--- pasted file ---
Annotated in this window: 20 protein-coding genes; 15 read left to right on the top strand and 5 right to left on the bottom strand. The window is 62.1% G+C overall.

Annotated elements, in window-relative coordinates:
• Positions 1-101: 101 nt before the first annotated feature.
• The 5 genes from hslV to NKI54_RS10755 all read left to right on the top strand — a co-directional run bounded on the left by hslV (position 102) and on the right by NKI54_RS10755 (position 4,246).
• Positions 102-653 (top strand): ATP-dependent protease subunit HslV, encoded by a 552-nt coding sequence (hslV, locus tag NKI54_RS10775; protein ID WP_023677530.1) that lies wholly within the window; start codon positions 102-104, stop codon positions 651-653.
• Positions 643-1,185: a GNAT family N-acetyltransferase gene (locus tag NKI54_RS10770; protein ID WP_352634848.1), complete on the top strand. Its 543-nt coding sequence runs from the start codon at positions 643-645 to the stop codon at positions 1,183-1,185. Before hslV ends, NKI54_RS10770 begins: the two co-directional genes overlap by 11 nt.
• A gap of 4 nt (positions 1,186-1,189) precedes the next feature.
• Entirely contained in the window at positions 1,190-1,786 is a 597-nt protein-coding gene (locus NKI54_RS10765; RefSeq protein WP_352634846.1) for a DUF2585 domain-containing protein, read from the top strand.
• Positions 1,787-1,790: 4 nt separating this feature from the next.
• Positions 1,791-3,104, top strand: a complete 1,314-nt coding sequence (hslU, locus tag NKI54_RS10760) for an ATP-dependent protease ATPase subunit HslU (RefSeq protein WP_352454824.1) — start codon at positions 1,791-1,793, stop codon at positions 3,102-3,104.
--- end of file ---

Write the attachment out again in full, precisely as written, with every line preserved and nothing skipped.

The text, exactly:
Annotated in this window: 20 protein-coding genes; 15 read left to right on the top strand and 5 right to left on the bottom strand. The window is 62.1% G+C overall.

Annotated elements, in window-relative coordinates:
• Positions 1-101: 101 nt before the first annotated feature.
• The 5 genes from hslV to NKI54_RS10755 all read left to right on the top strand — a co-directional run bounded on the left by hslV (position 102) and on the right by NKI54_RS10755 (position 4,246).
• Positions 102-653 (top strand): ATP-dependent protease subunit HslV, encoded by a 552-nt coding sequence (hslV, locus tag NKI54_RS10775; protein ID WP_023677530.1) that lies wholly within the window; start codon positions 102-104, stop codon positions 651-653.
• Positions 643-1,185: a GNAT family N-acetyltransferase gene (locus tag NKI54_RS10770; protein ID WP_352634848.1), complete on the top strand. Its 543-nt coding sequence runs from the start codon at positions 643-645 to the stop codon at positions 1,183-1,185. Before hslV ends, NKI54_RS10770 begins: the two co-directional genes overlap by 11 nt.
• A gap of 4 nt (positions 1,186-1,189) precedes the next feature.
• Entirely contained in the window at positions 1,190-1,786 is a 597-nt protein-coding gene (locus NKI54_RS10765; RefSeq protein WP_352634846.1) for a DUF2585 domain-containing protein, read from the top strand.
• Positions 1,787-1,790: 4 nt separating this feature from the next.
• Positions 1,791-3,104, top strand: a complete 1,314-nt coding sequence (hslU, locus tag NKI54_RS10760) for an ATP-dependent protease ATPase subunit HslU (RefSeq protein WP_352454824.1) — start codon at positions 1,791-1,793, stop codon at positions 3,102-3,104.